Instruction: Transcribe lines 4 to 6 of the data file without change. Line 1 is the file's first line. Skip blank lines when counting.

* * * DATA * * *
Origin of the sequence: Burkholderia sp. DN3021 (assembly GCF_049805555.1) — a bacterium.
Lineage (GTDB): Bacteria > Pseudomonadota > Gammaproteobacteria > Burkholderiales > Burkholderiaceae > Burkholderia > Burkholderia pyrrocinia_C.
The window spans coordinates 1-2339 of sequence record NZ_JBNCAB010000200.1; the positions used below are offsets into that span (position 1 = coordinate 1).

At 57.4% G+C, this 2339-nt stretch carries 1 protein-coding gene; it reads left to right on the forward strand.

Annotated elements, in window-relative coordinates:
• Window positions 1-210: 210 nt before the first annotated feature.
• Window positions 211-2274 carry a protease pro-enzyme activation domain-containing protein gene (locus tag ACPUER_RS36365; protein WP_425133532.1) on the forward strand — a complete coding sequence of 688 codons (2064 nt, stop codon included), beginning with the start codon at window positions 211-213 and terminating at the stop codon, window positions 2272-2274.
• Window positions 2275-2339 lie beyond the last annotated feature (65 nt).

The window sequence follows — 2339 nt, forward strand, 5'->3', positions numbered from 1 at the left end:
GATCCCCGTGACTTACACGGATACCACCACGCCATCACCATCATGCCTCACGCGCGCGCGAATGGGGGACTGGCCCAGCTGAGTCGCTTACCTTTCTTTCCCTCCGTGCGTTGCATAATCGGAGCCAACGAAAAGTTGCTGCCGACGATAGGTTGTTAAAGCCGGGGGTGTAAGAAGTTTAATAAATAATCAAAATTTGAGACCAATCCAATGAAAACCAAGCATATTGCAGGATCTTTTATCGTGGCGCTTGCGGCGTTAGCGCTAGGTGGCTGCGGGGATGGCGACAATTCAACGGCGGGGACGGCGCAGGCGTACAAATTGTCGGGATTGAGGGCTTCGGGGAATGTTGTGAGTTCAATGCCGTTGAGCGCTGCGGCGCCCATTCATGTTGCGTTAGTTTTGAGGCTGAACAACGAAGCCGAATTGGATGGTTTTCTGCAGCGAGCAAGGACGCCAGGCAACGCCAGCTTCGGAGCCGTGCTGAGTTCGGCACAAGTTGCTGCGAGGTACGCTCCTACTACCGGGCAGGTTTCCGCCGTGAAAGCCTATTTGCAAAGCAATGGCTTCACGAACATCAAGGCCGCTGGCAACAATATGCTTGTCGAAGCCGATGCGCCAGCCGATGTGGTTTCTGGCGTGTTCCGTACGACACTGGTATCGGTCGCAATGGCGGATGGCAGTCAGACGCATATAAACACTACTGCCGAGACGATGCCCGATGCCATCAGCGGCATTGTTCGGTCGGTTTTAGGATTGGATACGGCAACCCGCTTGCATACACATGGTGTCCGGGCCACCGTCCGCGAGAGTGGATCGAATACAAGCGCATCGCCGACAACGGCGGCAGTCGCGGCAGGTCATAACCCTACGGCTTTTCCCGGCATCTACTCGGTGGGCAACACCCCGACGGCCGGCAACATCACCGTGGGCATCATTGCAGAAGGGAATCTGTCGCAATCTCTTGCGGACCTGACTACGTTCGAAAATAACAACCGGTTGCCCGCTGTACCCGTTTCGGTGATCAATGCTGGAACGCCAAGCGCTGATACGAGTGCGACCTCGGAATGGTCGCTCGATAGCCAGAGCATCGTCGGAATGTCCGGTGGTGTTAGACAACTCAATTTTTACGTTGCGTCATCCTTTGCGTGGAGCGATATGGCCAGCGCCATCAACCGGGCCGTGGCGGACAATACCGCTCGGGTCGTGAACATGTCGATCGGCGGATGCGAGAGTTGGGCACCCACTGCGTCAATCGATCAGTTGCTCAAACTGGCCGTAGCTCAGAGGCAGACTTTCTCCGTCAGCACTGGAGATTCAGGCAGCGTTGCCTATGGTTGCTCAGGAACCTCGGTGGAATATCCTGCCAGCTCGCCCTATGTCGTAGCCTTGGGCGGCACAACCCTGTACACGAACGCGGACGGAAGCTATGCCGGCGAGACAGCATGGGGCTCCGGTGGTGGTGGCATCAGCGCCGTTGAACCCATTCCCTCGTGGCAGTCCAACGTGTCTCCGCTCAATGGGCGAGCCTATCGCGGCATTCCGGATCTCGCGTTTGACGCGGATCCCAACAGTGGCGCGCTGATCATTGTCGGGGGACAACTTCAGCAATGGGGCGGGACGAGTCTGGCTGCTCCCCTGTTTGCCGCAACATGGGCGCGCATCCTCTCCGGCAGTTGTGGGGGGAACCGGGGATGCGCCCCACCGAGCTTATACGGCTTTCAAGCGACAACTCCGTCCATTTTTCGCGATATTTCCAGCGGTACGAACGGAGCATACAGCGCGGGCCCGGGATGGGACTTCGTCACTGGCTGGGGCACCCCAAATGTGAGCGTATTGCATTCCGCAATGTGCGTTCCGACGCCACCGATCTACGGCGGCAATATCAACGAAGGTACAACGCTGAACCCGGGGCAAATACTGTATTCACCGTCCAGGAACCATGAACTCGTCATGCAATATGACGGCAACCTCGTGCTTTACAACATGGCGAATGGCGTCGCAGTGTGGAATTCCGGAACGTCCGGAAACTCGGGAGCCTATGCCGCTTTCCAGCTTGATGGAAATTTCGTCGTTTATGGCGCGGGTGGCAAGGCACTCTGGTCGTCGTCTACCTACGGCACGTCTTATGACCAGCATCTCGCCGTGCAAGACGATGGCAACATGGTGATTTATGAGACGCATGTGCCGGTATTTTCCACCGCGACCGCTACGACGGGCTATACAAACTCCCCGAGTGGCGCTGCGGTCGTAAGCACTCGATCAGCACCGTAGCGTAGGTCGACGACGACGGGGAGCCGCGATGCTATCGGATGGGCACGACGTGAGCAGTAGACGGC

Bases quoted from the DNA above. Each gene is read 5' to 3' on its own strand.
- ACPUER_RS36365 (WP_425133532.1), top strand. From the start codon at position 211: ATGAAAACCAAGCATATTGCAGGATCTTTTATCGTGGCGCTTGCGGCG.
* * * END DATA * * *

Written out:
At 57.4% G+C, this 2339-nt stretch carries 1 protein-coding gene; it reads left to right on the forward strand.

Annotated elements, in window-relative coordinates:
• Window positions 1-210: 210 nt before the first annotated feature.